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Body + Soul: The Short Films of Danielle Sturk

Sat, Sept 18 / 7 pm
Introduction and Q&A with Danielle Sturk, moderated by Stéphane Oystryk.

Franco Manitoban independent filmmaker Danielle Sturk is the 2020 Manitoba Film Hothouse Award Winner. Her moving, deeply poignant works are marvels of imaginative storytelling expressed through documentary, experimental and dramatic filmmaking modes as well live interdisciplinary performance. Her films reflect an intelligence of the human spirit and compassion for what it means to be fully alive. Many of her films reflect her extensive background as a dance artist from 1986-1996. Her films have toured the film festival circuit and have been broadcast by most major Canadian networks. She has been nominated for several awards including a multitude of major recognitions in 2020 for her latest feature El Toro including: the DGC Allan King Award for Documentary Excellence; Best Experimental Film and Best Director Non-Fiction at the Yorkton Film Festival; a Top 5 Audience Pick at Hot Docs Canadian International Documentary Festival; Top 10 Audience Choice at the Gimli Film Festival and at the Vox Popular Media Arts Festival. Recently, she has been nominated for the DGC Outstanding Directorial Achievement in Dramatic Series for the detective series EDGAR. What follows are some of her finest short films selected by the late Cinematheque Senior Programmer Dave Barber, providing an overview of her body of work.

Directed by Danielle Sturk
2006, Canada, 3:30 min

One of Sturk’s very first films, this experimental short shot on Super 8 follows two young sisters while they play in a field of reeds near Lake Manitoba.

Inspire, Expire
Written and Directed by Danielle Sturk
2009, Canada, 27:50 min

This documentary filmed at Saint Boniface General Hospital, in Manitoba, focuses on the work of two women: Gisèle Fontaine, who helps women in childbirth; and Louise Saurette, who attends the dying. Birth and death, moments of transition that involve a transformative journey, have much in common. The midwife and the chaplain offer themselves as guides on the painful and essential path of letting go.

Treaty Number Three
Directed by Danielle Sturk
2013, Canada, 4:15 min

A unique video portrait of visual and performance artist Rebecca Belmore, 2013 Laureate of the Governor General’s Award in Visual and Media Arts. The filmmaker collaborated with Belmore who created a new visual art/performance artwork specifically for this video. The new work is inspired by the spoken words of chief Mawe-do- pe-nais from an 1873 treaty negotiation recording of Belmore’s ancestral land.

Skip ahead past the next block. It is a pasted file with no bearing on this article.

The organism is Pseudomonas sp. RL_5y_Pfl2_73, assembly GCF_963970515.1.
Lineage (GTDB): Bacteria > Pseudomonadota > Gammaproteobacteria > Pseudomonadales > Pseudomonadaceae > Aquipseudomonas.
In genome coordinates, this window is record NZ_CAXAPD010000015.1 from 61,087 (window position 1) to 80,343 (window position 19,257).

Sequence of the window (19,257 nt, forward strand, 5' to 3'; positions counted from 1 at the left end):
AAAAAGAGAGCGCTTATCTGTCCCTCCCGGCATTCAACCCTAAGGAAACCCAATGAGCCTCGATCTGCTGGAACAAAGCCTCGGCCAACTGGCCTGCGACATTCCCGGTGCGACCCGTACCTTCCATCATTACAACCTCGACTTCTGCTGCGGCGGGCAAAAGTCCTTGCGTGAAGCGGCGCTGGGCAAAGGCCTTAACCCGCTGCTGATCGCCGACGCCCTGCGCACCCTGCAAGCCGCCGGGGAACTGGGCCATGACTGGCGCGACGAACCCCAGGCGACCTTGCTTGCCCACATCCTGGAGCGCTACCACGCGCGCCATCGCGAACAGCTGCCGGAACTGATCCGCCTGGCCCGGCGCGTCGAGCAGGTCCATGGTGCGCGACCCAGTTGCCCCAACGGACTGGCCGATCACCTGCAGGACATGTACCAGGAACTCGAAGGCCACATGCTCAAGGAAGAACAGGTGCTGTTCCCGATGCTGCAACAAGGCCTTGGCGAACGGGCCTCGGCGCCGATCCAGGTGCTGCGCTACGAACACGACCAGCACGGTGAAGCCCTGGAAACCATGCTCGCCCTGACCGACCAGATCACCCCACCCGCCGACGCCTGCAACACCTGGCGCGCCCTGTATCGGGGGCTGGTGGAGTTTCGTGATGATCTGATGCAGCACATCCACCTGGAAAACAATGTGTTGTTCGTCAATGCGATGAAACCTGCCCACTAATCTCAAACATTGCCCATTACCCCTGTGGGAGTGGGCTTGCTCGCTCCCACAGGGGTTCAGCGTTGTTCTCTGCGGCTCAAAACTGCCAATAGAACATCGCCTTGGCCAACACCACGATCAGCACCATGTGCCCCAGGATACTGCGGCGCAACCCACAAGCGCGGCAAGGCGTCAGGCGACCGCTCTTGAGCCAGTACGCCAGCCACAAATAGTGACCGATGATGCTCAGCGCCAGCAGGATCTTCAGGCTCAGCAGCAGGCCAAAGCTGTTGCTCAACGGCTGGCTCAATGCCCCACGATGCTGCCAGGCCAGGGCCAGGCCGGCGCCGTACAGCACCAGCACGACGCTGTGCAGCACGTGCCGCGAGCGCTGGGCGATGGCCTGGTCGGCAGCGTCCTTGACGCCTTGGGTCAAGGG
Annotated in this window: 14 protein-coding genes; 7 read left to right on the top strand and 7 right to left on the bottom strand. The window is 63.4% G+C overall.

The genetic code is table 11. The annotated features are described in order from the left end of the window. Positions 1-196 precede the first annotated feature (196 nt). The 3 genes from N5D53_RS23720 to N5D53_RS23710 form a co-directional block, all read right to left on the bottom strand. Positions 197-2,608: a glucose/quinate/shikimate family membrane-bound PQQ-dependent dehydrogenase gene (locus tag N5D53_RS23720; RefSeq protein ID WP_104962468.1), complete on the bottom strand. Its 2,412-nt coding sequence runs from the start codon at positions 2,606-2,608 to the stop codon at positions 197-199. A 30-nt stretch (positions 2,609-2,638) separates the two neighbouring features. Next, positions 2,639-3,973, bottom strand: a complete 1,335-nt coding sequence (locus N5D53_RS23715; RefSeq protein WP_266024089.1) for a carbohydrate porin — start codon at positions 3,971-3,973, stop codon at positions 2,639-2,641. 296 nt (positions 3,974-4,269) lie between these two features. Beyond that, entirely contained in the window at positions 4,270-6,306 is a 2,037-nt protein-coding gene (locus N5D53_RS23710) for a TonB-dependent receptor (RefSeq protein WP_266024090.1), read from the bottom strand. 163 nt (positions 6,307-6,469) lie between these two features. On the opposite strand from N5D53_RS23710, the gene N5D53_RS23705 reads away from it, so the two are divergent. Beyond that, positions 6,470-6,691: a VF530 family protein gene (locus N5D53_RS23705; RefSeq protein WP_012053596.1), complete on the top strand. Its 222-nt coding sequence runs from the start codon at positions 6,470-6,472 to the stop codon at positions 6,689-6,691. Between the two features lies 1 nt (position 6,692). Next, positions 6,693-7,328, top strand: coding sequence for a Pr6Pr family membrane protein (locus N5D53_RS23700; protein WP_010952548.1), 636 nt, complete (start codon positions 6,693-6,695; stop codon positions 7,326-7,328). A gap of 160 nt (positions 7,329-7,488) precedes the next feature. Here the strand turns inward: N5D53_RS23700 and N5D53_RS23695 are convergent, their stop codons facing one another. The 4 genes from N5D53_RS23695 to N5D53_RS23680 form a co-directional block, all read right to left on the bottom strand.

Mouvement (excerpt from A Good Madness)
Directed and Produced by Danielle Sturk
2014, Canada, 9:00 min

Kristin Haight delivers a haunting performance in this moving excerpt from the feature film A Good Madness – The Dance of Rachel Browne, with choreography by Rachel Browne inspired by Frida Kahlo’s painting “The Wounded Deer”.

Written and Directed by Danielle Sturk
2012, Canada, 10 min

Perspectives on Western Canadian Métis culture. This short documentary captures the essence of a multidisciplinary creative project that brings together Franco-Manitoban visual artist Colette Balcaen, and embroiderer and stylist from Brittany Pascal Jaouen, who collaborated with renowned Manitoban artisans Métis embroiderers Jennine Krauchi and Jenny Meyer, as well as Manitoban weaver Carole James.

ciel(s) – (heaven(s))
Written, Directed and Produced by Danielle Sturk
2010, Canada, 30 min

ciel(s) explores multiple and very personal visions of what awaits us after death – visions coloured by religious faith or family culture, by our own experiences with death, as well as by the awareness to an energetic dimension, some name the soul. Photographed in an inventive style outdoors, several individuals from all ages share their visions about the afterlife and how life and death hold meaning for them.

Written, Directed, Narrated and Shot by Danielle Sturk
2015, Canada, 3:00 min

“Danielle Sturk relates how a young girl’s entry into adult womanhood comes not through growing autonomy but through an abrupt and unwanted push into shame and silence. This experimental documentary uses a simple setting and muted narration to convey an emotionally shattering story.” – Alison Gillmor, Moving Images, April 2017

Through The Looking Glass Self (*premiere screening)
Directed and Produced by Danielle Sturk
2021, Canada, 6:20

The filmmaker attempts to connect to a sense of self through physical sensation and an offering up of the body, as opposed to reflection and projection of self in this experimental short. Made as part of the 2020 Manitoba Hothouse Award for Creative Development with footage sourced partly from Sturk’s feature length dance performance “Flesh+Machine” created as Artist in Residence with Winnipeg’s Contemporary Dancers in 2017, as well as her experimental camera work supported by a Manitoba Arts Council Major Arts Grant.

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The Winnipeg Film Group is an artist-run education, production, exhibition and distribution centre committed to promoting the art of cinema.
our location

We’re located in the heart of Winnipeg's historic Exchange District in the Artspace building. We are across the street from Old Market Square at the corner of Arthur Street and Bannatyne - one block west of Main.

The Winnipeg Film Group is located on Treaty 1 Territory and on the ancestral lands of the Anishinaabeg, Cree, Oji-Cree, Dakota and Dene Peoples and in the homeland of the Métis Nation. We offer our respect and gratitude to the traditional caretakers of this land.